When Josie and Dan O’Hagan would call their children for the rosary in the evenings at their Violet Street home in Derry, young Frank would always be the last to kneel.
And, almost always dark-haired Frank would, at some point, feel the heat of a sharp look from his mother instructing him to bring his fit of giggles to an end.
It was a ritual, where every night he’d join his seven siblings and parents, that would have a profound effect on Frank, who in 1973, aged 25, was ordained a diocesan priest.
“It wasn’t a decision that was made immediately, but one that was nurtured at home - through the rosary and that ritual; I suppose a notion of something, a religious way of life,” says Fr. Frank.
The path to becoming a priest wasn’t straightforward for Fr. Frank because of certain rules back in the 1960s.
He’d attended the Christian Brothers and went on to attend college in Dublin, but eventually returned to Derry and St Columb’s College. However, he didn’t have ‘A-levels’ so Maynooth wasn’t an option, and instead spent his six years training at St Kieran’s College in Kilkenny, where his classmates included Fr Declan Boland, Fr Con McLaughlin, Fr Paddy O’Kane and Fr John Walsh.
And now he’s celebrating 40 years as a priest.
Fr. O’Hagan says he has been “very lucky, with only three different parishes”, lucky in the sense of meeting people who have helped him become the priest he is today. Without their support and encouragement he doubts he would have survived.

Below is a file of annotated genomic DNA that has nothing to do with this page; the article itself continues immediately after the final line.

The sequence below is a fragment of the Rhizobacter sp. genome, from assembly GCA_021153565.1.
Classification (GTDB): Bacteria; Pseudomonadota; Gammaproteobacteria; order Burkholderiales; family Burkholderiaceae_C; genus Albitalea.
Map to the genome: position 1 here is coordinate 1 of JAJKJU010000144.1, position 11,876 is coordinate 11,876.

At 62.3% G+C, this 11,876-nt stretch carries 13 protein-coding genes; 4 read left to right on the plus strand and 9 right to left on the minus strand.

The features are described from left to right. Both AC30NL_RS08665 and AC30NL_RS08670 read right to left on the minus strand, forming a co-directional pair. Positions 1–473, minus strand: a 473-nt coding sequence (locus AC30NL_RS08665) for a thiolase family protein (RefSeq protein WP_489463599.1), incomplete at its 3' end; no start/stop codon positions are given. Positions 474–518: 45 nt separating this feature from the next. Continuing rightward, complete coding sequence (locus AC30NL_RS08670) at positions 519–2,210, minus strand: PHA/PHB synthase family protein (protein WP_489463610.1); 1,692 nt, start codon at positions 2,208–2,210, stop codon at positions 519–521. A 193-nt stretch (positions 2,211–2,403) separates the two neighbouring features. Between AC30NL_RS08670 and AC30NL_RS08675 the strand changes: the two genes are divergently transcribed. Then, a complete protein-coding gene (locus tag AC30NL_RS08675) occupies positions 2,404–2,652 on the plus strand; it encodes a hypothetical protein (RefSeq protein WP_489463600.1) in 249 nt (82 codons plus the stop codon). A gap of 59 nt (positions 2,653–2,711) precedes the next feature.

“People are unbelievable,” he says, “and still are very supportive of their clergy.”
Life as a priest has also brought great joy for Fr. Frank, at christenings, weddings and other family occasions, and in local schools.
“It’s funny because I’m really starting to show my age because now, when I go to look for the baptismal certificate for a wedding, I think ‘I christened that wain!’”
To celebrate his 40 years, Fr O’Hagan is having a special Mass at 11am on Sunday June 9 at St Aidan’s Church in Magilligan.
Reflecting what he says are the three standards in a priest’s life, he will have children who have made their First Holy Communion and Confirmation and people he visits on the sick run, “because the day isn’t about me. There is no need for emotion. It’s about the people.”
“It’s largely due to the people I am the priest I am,” he says.
See full story online at www.derryjournal.com